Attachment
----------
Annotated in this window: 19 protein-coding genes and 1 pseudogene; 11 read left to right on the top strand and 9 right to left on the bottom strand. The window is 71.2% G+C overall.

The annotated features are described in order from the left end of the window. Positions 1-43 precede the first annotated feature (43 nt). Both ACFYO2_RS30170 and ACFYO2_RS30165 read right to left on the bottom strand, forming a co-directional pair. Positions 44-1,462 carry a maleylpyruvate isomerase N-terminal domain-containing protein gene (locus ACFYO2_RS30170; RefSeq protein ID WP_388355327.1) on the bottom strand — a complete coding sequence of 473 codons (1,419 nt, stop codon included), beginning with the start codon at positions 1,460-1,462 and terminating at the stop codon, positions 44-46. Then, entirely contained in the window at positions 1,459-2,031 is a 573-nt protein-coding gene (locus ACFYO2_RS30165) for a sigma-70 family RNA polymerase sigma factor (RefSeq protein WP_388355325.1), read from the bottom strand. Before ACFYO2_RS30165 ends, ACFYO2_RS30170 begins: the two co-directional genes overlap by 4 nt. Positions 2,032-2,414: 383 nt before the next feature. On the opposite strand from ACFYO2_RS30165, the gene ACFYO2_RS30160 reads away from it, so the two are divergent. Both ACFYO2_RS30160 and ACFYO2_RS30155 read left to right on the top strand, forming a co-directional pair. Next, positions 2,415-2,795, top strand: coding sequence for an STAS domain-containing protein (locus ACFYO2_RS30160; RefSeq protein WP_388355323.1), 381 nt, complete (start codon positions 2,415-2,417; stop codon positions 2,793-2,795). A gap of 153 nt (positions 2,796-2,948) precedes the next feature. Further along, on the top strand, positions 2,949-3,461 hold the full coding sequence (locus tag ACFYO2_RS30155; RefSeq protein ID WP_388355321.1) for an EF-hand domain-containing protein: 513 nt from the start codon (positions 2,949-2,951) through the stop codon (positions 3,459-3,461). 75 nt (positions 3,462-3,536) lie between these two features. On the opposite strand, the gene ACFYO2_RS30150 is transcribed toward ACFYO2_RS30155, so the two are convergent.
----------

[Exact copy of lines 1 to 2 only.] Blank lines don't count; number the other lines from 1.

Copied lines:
Annotated in this window: 19 protein-coding genes and 1 pseudogene; 11 read left to right on the top strand and 9 right to left on the bottom strand. The window is 71.2% G+C overall.

The annotated features are described in order from the left end of the window. Positions 1-43 precede the first annotated feature (43 nt). Both ACFYO2_RS30170 and ACFYO2_RS30165 read right to left on the bottom strand, forming a co-directional pair. Positions 44-1,462 carry a maleylpyruvate isomerase N-terminal domain-containing protein gene (locus ACFYO2_RS30170; RefSeq protein ID WP_388355327.1) on the bottom strand — a complete coding sequence of 473 codons (1,419 nt, stop codon included), beginning with the start codon at positions 1,460-1,462 and terminating at the stop codon, positions 44-46. Then, entirely contained in the window at positions 1,459-2,031 is a 573-nt protein-coding gene (locus ACFYO2_RS30165) for a sigma-70 family RNA polymerase sigma factor (RefSeq protein WP_388355325.1), read from the bottom strand. Before ACFYO2_RS30165 ends, ACFYO2_RS30170 begins: the two co-directional genes overlap by 4 nt. Positions 2,032-2,414: 383 nt before the next feature. On the opposite strand from ACFYO2_RS30165, the gene ACFYO2_RS30160 reads away from it, so the two are divergent. Both ACFYO2_RS30160 and ACFYO2_RS30155 read left to right on the top strand, forming a co-directional pair. Next, positions 2,415-2,795, top strand: coding sequence for an STAS domain-containing protein (locus ACFYO2_RS30160; RefSeq protein WP_388355323.1), 381 nt, complete (start codon positions 2,415-2,417; stop codon positions 2,793-2,795). A gap of 153 nt (positions 2,796-2,948) precedes the next feature. Further along, on the top strand, positions 2,949-3,461 hold the full coding sequence (locus tag ACFYO2_RS30155; RefSeq protein ID WP_388355321.1) for an EF-hand domain-containing protein: 513 nt from the start codon (positions 2,949-2,951) through the stop codon (positions 3,459-3,461). 75 nt (positions 3,462-3,536) lie between these two features. On the opposite strand, the gene ACFYO2_RS30150 is transcribed toward ACFYO2_RS30155, so the two are convergent.